A recent joint initiative between the Federal Trade Commission (FTC) and charity officials in every state demonstrates the extent of inter-governmental agency cooperation with respect to charity regulation.
The recently announced “Operation Donate with Honor” is an inter-agency enforcement action involving the FTC, NASCO, and law enforcement officials and charity regulators from every state, focused on fraudulent charities that induce donors by falsely promising that their donations will support veterans and active duty servicemembers. As a result of the action, the FTC and various states have entered into settlements with several purported charities and their leadership that, among other requirements, ban the individual defendants from soliciting charitable contributions and prohibit them from participating in charity management and oversight of charitable assets. The FTC and NASCO collaborated on a similar national charity fraud action in 2015.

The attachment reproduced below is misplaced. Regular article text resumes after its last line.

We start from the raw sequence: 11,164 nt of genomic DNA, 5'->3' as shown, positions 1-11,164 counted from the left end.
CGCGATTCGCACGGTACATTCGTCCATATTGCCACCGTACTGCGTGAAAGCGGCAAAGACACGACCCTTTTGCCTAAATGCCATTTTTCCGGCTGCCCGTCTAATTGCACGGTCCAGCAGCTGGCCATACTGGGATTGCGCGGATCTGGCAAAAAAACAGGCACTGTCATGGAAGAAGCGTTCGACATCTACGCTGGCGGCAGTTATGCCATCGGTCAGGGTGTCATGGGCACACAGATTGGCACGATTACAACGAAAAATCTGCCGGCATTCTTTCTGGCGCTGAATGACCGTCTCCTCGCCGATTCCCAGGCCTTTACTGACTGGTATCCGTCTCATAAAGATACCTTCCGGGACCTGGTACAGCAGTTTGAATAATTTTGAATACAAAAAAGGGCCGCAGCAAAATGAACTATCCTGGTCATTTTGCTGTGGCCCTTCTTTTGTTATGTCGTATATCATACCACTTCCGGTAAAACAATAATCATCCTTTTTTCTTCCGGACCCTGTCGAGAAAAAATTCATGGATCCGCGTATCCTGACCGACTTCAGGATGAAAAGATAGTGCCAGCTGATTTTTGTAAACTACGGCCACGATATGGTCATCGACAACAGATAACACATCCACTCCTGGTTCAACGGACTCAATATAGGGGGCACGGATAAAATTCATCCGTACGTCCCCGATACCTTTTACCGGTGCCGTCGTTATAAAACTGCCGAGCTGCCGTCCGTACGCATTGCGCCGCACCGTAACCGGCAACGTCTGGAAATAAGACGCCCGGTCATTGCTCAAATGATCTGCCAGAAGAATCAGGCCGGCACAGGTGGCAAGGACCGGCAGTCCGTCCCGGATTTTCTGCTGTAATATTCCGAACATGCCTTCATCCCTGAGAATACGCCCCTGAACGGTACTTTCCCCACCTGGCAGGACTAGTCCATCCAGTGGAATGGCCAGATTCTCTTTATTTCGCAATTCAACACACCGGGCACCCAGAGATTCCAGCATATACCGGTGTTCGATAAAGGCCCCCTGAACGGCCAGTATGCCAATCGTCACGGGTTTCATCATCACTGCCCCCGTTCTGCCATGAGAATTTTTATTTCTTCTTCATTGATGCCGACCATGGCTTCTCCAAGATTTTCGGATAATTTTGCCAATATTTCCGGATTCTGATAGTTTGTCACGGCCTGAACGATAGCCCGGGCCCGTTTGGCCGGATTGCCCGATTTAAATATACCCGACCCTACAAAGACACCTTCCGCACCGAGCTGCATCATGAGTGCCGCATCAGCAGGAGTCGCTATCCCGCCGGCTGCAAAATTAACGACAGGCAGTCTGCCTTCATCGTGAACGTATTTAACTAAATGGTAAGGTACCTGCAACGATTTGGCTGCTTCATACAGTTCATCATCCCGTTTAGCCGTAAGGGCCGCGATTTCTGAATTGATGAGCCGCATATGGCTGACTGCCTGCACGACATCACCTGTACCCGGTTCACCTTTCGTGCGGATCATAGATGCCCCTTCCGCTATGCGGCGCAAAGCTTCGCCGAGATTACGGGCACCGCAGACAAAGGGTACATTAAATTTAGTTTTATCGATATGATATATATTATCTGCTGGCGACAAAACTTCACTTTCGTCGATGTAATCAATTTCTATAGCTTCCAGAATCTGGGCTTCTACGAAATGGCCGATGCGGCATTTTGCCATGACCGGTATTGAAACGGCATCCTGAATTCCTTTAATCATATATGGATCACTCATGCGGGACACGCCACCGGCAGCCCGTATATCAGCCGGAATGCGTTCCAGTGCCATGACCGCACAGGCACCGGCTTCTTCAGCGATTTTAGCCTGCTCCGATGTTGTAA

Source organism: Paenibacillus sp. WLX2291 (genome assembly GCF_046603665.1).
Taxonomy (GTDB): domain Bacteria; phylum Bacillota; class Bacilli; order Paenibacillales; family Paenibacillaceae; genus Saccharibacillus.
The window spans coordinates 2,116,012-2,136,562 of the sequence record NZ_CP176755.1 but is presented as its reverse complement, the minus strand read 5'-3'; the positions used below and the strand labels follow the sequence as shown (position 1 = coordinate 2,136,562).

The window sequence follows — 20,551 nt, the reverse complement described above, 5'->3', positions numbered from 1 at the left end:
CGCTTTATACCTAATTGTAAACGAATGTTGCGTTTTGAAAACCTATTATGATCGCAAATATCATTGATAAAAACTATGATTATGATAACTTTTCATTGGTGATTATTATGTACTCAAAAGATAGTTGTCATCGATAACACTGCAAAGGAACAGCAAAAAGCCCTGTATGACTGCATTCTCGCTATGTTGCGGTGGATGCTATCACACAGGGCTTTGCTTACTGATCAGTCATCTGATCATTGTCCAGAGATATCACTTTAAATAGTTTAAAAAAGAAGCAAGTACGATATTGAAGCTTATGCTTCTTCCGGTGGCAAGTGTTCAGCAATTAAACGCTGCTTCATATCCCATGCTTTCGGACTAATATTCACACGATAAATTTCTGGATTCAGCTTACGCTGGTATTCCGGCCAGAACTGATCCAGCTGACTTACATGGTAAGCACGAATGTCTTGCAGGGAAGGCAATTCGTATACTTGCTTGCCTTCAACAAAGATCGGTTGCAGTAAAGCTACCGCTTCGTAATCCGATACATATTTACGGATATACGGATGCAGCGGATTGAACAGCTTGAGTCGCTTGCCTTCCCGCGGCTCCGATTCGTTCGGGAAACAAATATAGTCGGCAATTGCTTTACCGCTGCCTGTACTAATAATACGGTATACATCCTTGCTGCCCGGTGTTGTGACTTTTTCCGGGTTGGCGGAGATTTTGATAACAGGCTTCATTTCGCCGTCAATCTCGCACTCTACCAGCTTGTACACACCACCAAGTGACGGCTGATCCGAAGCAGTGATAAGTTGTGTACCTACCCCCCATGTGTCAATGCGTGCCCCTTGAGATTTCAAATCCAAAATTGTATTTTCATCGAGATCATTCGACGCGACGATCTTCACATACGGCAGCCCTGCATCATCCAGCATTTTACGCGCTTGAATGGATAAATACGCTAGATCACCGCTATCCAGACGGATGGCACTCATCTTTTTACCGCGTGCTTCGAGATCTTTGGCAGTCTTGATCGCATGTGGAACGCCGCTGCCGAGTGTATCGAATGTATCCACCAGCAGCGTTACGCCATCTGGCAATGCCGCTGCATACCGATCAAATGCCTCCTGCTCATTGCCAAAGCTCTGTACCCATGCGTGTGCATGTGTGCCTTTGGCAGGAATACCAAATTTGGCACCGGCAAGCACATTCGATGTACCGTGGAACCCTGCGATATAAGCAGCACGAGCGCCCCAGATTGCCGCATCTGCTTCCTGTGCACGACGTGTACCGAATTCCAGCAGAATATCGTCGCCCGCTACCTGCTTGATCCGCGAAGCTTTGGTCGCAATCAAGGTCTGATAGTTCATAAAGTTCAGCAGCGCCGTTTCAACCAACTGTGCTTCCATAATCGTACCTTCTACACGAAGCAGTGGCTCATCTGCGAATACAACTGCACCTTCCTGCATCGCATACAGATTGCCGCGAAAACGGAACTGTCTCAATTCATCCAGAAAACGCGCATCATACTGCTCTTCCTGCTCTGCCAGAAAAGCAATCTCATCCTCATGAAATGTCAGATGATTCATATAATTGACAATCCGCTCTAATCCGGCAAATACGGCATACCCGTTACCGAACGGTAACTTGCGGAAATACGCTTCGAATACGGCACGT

Several lessons to nonprofit health care systems arise from this initiative. First is that state and federal agencies will cooperate to address what they identify as widespread violations of law involving actual or purported charities. Second is that this cooperation extends to activities conducted across state lines (e.g., the activities of a multi-state health care system). Third is that such cooperation at the federal level is not limited to the FTC; Internal Revenue Code Section 6104(c) permits the Internal Revenue Service to notify state officials when an organization fails to qualify for exemption or its exemption is revoked (see, e.g., the “Bishop Estate” controversy). While the circumstances prompting such inter-agency cooperation are usually egregious in nature, avenues for such cooperation do exist.